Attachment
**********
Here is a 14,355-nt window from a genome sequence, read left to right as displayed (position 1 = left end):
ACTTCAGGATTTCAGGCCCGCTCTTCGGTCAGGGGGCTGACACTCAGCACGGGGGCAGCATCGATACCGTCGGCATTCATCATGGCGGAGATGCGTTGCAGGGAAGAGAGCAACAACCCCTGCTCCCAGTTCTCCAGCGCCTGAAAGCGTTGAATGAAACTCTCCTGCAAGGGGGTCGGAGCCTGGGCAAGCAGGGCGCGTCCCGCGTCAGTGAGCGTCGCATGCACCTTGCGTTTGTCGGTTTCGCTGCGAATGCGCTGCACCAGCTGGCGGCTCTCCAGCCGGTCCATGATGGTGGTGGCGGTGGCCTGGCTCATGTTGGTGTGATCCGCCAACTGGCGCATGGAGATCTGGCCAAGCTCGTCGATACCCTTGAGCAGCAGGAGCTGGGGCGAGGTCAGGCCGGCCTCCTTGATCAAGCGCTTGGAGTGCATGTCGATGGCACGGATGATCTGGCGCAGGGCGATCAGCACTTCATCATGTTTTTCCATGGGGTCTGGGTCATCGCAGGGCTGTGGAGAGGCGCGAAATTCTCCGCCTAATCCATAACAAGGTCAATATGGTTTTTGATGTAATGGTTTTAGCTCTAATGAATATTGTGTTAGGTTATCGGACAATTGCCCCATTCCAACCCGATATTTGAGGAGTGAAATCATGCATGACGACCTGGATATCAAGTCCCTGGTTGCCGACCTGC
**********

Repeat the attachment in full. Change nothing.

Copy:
Here is a 14,355-nt window from a genome sequence, read left to right as displayed (position 1 = left end):
ACTTCAGGATTTCAGGCCCGCTCTTCGGTCAGGGGGCTGACACTCAGCACGGGGGCAGCATCGATACCGTCGGCATTCATCATGGCGGAGATGCGTTGCAGGGAAGAGAGCAACAACCCCTGCTCCCAGTTCTCCAGCGCCTGAAAGCGTTGAATGAAACTCTCCTGCAAGGGGGTCGGAGCCTGGGCAAGCAGGGCGCGTCCCGCGTCAGTGAGCGTCGCATGCACCTTGCGTTTGTCGGTTTCGCTGCGAATGCGCTGCACCAGCTGGCGGCTCTCCAGCCGGTCCATGATGGTGGTGGCGGTGGCCTGGCTCATGTTGGTGTGATCCGCCAACTGGCGCATGGAGATCTGGCCAAGCTCGTCGATACCCTTGAGCAGCAGGAGCTGGGGCGAGGTCAGGCCGGCCTCCTTGATCAAGCGCTTGGAGTGCATGTCGATGGCACGGATGATCTGGCGCAGGGCGATCAGCACTTCATCATGTTTTTCCATGGGGTCTGGGTCATCGCAGGGCTGTGGAGAGGCGCGAAATTCTCCGCCTAATCCATAACAAGGTCAATATGGTTTTTGATGTAATGGTTTTAGCTCTAATGAATATTGTGTTAGGTTATCGGACAATTGCCCCATTCCAACCCGATATTTGAGGAGTGAAATCATGCATGACGACCTGGATATCAAGTCCCTGGTTGCCGACCTGC